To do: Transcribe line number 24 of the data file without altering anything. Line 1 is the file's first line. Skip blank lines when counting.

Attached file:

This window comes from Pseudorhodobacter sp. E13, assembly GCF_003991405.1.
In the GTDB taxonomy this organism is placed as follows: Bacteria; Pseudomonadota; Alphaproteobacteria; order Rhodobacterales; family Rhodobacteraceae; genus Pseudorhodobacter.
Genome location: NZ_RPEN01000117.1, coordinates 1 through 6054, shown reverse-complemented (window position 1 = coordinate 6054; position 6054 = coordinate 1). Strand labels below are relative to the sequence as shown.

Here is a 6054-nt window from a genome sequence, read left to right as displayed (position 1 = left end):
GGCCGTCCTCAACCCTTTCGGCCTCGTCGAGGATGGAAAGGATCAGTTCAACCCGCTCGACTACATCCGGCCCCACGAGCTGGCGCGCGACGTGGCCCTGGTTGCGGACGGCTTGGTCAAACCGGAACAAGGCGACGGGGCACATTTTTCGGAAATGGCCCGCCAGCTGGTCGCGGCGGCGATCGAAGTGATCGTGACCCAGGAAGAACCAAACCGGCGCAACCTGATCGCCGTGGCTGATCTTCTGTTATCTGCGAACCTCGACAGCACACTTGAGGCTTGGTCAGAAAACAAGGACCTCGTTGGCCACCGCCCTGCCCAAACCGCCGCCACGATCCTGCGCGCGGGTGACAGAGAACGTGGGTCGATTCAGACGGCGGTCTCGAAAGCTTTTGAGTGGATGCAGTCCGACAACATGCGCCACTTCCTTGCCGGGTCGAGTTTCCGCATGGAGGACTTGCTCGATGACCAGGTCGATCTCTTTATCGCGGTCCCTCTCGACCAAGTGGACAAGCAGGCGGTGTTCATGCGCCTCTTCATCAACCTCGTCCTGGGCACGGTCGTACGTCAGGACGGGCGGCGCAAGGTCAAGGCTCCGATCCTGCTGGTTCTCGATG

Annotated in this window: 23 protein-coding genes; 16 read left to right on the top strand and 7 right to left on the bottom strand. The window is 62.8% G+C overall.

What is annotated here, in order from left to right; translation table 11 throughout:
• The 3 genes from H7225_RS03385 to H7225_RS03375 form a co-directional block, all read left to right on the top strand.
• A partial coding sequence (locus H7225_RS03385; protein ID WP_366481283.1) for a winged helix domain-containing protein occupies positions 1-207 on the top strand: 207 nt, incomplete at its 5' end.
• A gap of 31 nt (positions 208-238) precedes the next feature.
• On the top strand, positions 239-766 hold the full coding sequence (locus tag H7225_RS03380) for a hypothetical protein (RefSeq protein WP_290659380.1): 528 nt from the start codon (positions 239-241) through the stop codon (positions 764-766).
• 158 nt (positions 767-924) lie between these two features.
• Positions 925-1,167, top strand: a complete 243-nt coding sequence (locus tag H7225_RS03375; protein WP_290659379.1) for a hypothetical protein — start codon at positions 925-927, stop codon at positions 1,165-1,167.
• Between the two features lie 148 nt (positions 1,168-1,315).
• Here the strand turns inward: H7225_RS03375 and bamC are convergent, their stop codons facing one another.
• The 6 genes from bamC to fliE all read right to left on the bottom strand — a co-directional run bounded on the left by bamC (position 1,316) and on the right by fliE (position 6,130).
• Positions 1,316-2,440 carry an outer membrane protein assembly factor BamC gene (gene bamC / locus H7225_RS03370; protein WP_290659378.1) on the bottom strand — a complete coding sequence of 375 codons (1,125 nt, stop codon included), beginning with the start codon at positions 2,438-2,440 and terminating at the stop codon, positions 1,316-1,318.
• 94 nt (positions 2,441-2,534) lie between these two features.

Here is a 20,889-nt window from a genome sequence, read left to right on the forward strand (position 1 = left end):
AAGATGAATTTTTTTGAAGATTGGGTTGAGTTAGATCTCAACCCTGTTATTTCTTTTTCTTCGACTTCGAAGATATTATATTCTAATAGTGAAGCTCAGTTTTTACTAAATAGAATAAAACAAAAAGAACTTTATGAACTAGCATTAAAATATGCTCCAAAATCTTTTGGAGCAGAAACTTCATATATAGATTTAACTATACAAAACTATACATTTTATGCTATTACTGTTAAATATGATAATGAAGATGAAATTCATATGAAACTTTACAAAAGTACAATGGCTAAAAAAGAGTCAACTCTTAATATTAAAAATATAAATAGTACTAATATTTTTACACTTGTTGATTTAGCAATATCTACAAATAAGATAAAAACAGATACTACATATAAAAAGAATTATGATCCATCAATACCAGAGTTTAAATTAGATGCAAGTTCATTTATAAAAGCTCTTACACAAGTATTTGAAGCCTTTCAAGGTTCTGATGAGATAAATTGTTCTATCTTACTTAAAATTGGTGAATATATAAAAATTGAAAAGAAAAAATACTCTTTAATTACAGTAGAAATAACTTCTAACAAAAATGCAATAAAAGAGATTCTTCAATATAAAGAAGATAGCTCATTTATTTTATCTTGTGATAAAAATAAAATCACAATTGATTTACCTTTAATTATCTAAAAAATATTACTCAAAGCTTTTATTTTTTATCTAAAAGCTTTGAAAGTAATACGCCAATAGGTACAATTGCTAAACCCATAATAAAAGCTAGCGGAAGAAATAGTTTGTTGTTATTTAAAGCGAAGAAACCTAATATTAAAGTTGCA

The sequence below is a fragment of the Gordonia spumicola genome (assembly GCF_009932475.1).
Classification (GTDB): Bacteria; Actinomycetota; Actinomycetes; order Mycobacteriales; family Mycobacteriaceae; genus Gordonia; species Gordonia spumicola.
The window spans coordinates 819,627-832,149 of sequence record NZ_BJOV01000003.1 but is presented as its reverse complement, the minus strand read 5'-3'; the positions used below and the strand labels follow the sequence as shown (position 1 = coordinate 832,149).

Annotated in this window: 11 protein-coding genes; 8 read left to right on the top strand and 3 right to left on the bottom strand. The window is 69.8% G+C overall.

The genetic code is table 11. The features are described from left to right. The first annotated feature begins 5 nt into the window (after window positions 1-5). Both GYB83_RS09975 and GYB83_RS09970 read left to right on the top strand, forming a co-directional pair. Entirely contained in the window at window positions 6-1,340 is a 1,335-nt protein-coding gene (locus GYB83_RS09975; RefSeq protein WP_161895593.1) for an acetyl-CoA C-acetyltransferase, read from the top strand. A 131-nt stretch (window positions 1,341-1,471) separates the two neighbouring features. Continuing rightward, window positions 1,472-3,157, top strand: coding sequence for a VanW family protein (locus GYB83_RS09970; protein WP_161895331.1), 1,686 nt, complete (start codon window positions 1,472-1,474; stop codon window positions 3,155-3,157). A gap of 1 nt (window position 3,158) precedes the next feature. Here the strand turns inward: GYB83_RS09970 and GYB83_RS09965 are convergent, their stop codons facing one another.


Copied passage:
Annotated in this window: 11 protein-coding genes; 8 read left to right on the top strand and 3 right to left on the bottom strand. The window is 69.8% G+C overall.